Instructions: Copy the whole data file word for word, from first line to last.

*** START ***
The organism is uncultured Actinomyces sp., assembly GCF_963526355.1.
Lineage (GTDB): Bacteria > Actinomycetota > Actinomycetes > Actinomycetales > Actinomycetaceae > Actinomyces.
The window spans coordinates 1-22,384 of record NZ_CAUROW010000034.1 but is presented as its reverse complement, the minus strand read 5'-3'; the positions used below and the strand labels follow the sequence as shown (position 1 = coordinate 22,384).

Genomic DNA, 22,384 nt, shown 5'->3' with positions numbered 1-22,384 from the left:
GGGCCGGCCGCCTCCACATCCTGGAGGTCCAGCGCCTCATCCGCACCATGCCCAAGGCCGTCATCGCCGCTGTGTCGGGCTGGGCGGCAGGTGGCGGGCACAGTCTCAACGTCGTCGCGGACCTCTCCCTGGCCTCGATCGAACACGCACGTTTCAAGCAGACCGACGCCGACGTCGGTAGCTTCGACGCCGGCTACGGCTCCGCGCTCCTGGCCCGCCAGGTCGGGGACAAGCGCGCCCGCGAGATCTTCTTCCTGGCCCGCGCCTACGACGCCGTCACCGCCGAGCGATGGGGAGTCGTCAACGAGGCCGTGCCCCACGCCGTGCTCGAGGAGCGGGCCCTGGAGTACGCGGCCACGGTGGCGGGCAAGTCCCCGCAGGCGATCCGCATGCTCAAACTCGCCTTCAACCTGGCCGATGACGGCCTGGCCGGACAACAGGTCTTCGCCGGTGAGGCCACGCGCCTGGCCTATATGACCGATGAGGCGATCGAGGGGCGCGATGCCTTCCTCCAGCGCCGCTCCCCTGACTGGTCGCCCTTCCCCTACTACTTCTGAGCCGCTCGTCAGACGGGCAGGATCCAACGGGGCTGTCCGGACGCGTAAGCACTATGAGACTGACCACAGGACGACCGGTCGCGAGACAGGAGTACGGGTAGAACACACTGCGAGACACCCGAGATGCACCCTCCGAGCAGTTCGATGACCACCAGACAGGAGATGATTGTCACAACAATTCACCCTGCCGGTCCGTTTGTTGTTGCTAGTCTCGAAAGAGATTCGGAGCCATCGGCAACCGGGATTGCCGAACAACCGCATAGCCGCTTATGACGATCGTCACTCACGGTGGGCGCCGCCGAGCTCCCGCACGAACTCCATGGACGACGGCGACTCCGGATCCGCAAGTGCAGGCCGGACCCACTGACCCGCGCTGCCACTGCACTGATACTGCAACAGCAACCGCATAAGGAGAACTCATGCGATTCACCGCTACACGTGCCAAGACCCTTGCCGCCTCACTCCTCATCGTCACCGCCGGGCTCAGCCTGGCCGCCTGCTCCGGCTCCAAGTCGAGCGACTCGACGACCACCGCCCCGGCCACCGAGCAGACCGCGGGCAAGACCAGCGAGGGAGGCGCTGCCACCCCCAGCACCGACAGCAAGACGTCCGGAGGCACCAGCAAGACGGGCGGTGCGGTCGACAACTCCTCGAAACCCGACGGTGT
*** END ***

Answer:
The organism is uncultured Actinomyces sp., assembly GCF_963526355.1.
Lineage (GTDB): Bacteria > Actinomycetota > Actinomycetes > Actinomycetales > Actinomycetaceae > Actinomyces.
The window spans coordinates 1-22,384 of record NZ_CAUROW010000034.1 but is presented as its reverse complement, the minus strand read 5'-3'; the positions used below and the strand labels follow the sequence as shown (position 1 = coordinate 22,384).

Genomic DNA, 22,384 nt, shown 5'->3' with positions numbered 1-22,384 from the left:
GGGCCGGCCGCCTCCACATCCTGGAGGTCCAGCGCCTCATCCGCACCATGCCCAAGGCCGTCATCGCCGCTGTGTCGGGCTGGGCGGCAGGTGGCGGGCACAGTCTCAACGTCGTCGCGGACCTCTCCCTGGCCTCGATCGAACACGCACGTTTCAAGCAGACCGACGCCGACGTCGGTAGCTTCGACGCCGGCTACGGCTCCGCGCTCCTGGCCCGCCAGGTCGGGGACAAGCGCGCCCGCGAGATCTTCTTCCTGGCCCGCGCCTACGACGCCGTCACCGCCGAGCGATGGGGAGTCGTCAACGAGGCCGTGCCCCACGCCGTGCTCGAGGAGCGGGCCCTGGAGTACGCGGCCACGGTGGCGGGCAAGTCCCCGCAGGCGATCCGCATGCTCAAACTCGCCTTCAACCTGGCCGATGACGGCCTGGCCGGACAACAGGTCTTCGCCGGTGAGGCCACGCGCCTGGCCTATATGACCGATGAGGCGATCGAGGGGCGCGATGCCTTCCTCCAGCGCCGCTCCCCTGACTGGTCGCCCTTCCCCTACTACTTCTGAGCCGCTCGTCAGACGGGCAGGATCCAACGGGGCTGTCCGGACGCGTAAGCACTATGAGACTGACCACAGGACGACCGGTCGCGAGACAGGAGTACGGGTAGAACACACTGCGAGACACCCGAGATGCACCCTCCGAGCAGTTCGATGACCACCAGACAGGAGATGATTGTCACAACAATTCACCCTGCCGGTCCGTTTGTTGTTGCTAGTCTCGAAAGAGATTCGGAGCCATCGGCAACCGGGATTGCCGAACAACCGCATAGCCGCTTATGACGATCGTCACTCACGGTGGGCGCCGCCGAGCTCCCGCACGAACTCCATGGACGACGGCGACTCCGGATCCGCAAGTGCAGGCCGGACCCACTGACCCGCGCTGCCACTGCACTGATACTGCAACAGCAACCGCATAAGGAGAACTCATGCGATTCACCGCTACACGTGCCAAGACCCTTGCCGCCTCACTCCTCATCGTCACCGCCGGGCTCAGCCTGGCCGCCTGCTCCGGCTCCAAGTCGAGCGACTCGACGACCACCGCCCCGGCCACCGAGCAGACCGCGGGCAAGACCAGCGAGGGAGGCGCTGCCACCCCCAGCACCGACAGCAAGACGTCCGGAGGCACCAGCAAGACGGGCGGTGCGGTCGACAACTCCTCGAAACCCGACGGTGT